Some things should not get any IP protection. Others should get a lot.

If 90% of the profits from a thing come in the opening weekend, and it takes more than a week to copy it, there is no need for IP. (If copying is instant, the proper length for IP protection is a few weeks.)

If we routinely see individuals producing a thing without any expectation of payment, and/or producing it is cheap and brings status rewards, there should be no IP protection. All it does is further reward people who won the attention/status lottery.

The 20-year patent for expensively researched industrial processes seems like a decent balance when the market for the product is small; larger markets and easier scale-up imply shorter optimal patent terms.

Further exploration can be left as an exercise for the reader.

Thursday, March 2, 2017

The Story of a Lucky Economist

The career guide 80,000 Hours highly recommends getting an Economics PhD. I completely agree with their assessment. If you have an academic personality and a decent work ethic, and are lucky enough to be born with high analytical intelligence, there are few better options. If you identity as an Effective Altruist and want to make the world a better place, becoming an economist (and doing anything other than teach at a low-ranked school) is an excellent career choice for earning to give (collecting a good paycheck and giving a lot to charity) and, if you get lucky, can also be good for direct impact (personally making the world a better place.)

I got lucky. This is the story of my direct impact as an economist working for a US federal government agency. Please do not expect that this is likely to happen to you if you become an economist and start to work for a government. But something like it might happen.

Before I tell my story, I will tell the story of C, one of the veteran economists in our office. When she was interviewing me for the job and telling me about the work that they do, she told the story of her direct impact, which I will heavily paraphrase.

When the agency produces a regulation, they get scientists, lawyers, and policy experts together in a room to write the rule. If the team is well-managed and/or the economists are good at making friends, there will also be an economist in the room.

C was in the room when they were writing rules for irrigation water quality. There was some concern that pathogens in the irrigation water would contaminate the final food, so the room's consensus was that they would require all irrigation water to meet the same standards as drinking water. Then C started asking questions.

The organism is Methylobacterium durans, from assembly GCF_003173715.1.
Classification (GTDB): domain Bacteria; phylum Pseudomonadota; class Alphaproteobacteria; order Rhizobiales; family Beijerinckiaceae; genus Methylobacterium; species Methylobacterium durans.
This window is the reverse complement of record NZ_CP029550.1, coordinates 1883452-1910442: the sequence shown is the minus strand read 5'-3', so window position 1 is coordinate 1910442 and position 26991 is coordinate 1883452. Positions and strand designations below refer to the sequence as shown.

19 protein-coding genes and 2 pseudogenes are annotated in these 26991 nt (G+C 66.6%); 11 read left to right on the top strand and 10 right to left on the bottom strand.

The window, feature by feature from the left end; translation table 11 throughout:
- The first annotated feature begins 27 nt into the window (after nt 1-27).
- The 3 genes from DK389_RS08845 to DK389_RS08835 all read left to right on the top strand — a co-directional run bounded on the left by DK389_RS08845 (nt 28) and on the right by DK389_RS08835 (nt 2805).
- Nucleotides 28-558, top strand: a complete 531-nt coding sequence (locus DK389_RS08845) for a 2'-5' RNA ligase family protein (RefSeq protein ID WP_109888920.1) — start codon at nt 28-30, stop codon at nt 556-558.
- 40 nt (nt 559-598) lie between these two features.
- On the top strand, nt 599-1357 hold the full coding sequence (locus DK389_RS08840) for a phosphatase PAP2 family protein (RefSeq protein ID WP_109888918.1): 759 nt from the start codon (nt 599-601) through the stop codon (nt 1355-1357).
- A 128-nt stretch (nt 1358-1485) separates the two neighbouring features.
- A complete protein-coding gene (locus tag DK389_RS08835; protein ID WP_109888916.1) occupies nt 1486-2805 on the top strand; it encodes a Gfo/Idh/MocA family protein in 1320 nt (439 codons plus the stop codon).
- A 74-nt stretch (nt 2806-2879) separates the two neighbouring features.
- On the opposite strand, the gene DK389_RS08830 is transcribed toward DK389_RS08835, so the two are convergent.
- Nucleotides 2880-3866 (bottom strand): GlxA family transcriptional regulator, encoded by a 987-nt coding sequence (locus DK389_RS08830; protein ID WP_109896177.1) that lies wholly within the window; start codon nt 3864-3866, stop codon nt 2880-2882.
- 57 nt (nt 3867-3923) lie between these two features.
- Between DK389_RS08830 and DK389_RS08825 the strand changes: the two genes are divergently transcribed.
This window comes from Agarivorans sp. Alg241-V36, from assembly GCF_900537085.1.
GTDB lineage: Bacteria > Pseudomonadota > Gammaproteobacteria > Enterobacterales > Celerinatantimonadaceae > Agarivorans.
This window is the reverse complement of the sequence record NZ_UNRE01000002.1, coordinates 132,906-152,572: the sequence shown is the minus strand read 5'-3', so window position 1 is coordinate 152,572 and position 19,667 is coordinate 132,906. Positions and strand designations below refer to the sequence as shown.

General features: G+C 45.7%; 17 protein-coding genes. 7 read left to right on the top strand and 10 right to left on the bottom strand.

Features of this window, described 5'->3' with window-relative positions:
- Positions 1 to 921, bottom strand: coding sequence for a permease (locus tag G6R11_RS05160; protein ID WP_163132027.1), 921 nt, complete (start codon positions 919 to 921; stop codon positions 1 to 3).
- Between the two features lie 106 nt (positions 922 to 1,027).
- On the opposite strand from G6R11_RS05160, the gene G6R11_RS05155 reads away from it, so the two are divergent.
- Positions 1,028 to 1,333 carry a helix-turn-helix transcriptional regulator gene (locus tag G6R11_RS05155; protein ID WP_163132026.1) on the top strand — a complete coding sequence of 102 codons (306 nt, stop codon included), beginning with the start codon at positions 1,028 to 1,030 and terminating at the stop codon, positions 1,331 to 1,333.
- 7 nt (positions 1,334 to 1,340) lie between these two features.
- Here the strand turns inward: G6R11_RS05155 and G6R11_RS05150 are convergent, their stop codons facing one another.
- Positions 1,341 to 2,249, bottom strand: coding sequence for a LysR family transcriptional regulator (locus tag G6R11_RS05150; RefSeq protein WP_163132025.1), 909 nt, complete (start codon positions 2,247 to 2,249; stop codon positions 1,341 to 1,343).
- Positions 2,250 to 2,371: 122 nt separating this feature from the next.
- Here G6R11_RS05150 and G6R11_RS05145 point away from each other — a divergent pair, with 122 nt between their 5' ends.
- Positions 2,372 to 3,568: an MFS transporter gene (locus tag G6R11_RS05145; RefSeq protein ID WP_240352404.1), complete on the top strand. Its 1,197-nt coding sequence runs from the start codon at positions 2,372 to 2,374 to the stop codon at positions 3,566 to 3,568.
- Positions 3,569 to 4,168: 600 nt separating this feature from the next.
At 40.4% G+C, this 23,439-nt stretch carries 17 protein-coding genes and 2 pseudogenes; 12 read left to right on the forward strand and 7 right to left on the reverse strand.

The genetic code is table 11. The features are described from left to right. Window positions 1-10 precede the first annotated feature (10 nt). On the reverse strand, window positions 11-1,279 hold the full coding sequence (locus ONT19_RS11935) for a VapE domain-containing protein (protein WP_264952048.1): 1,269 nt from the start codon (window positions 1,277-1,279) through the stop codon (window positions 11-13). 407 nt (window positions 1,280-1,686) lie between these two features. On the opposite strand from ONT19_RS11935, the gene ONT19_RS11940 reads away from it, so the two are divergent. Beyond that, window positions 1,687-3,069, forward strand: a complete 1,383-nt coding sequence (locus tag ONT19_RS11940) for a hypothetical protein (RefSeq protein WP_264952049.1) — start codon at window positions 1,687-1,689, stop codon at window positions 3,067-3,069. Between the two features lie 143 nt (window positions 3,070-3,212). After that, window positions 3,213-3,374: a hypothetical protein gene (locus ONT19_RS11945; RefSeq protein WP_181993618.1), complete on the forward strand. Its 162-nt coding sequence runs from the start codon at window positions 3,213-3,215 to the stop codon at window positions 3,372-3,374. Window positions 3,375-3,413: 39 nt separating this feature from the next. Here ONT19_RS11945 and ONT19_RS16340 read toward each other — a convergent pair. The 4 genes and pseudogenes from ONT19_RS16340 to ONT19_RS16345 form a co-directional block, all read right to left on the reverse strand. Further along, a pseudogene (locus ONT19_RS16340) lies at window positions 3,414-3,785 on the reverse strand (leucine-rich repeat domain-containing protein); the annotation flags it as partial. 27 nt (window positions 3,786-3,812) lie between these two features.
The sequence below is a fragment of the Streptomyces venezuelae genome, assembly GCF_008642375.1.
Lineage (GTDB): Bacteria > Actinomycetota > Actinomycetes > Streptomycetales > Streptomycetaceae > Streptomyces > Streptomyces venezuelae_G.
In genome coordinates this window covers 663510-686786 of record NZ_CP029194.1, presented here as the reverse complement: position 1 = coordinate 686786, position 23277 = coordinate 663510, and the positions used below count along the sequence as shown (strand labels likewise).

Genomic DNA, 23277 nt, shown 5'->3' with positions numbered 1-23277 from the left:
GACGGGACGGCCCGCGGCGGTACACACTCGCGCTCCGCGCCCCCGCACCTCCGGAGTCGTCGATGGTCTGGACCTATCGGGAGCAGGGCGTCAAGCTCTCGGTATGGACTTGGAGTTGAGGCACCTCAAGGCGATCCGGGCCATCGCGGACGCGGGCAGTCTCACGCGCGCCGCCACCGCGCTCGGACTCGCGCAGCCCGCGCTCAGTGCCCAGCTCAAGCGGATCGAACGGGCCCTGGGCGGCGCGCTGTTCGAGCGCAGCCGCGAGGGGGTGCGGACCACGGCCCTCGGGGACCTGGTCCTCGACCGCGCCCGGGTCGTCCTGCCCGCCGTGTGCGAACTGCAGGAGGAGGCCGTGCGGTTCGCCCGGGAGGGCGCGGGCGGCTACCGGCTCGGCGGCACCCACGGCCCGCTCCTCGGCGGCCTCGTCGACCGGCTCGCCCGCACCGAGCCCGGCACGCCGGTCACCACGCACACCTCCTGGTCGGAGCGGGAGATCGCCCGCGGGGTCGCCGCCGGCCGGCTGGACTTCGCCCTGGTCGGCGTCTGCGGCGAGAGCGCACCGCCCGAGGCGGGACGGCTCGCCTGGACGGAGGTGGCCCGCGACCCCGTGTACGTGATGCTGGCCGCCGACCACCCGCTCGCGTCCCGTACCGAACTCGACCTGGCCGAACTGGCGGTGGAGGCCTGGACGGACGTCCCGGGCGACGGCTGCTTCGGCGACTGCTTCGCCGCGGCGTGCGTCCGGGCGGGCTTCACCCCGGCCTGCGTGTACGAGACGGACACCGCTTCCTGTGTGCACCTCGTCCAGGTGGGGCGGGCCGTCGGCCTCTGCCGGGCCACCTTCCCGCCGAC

C: "Are we going to apply this rule to drip irrigation?"
Someone: "Yes, I don't see why not."
C: "Are we going to ban people from fertilizing plants with manure?"
Someone: "No, of course not, it is safe under the right conditions."
C: "So, you are writing a rule that would force people to put drinking water on manure?"

Everyone else looked at each other, and then realized that they should loosen the water quality standards under certain conditions.

C explained that one of our main jobs as agency economists was to think about the big picture and be the voice of 'common sense' in the room. It is surprisingly difficult to find people who can do this, and the 'PhD Economist' credential is a signal that you might be the kind of person who can escape groupthink and see neglected but important side effects and chains of causality.

This story was perhaps the highlight of her 20-year career in the agency. She probably saved farmers tens of millions of dollars, in total. In that one conversation, she repaid the country the value of her entire career's salary. This is what you can expect your direct impact to be as an agency economist: find ways to save people money and make life a little less difficult for them, while still accomplishing the mission of the agency. This is a good life and a noble calling, for those who think about efficiency and the big picture, and it is unreasonable to expect more.

I got more.

One day, the boss asked me to do a quick estimate of the costs and benefits of removing the GRAS (generally recognized as safe) status of PHOs (partially hydrogenated oils). You may know this as the 'trans fat ban'. Because this was technically just an exercise of existing authority and not a new regulation, it did not need an official economic analysis, but management thought it would be good to have some idea of the numbers before moving forward.

I did not know what to expect at first, but after I did the research, I found that the numbers would be huge. The costs would be measured in billions, and the lives saved would be measured in tens of thousands. There was very strong scientific evidence that trans fats are uniquely toxic among all commonly used food additives, and banning them would be the biggest public health action on decades. As a conservative estimate, they were killing eight Americans every day.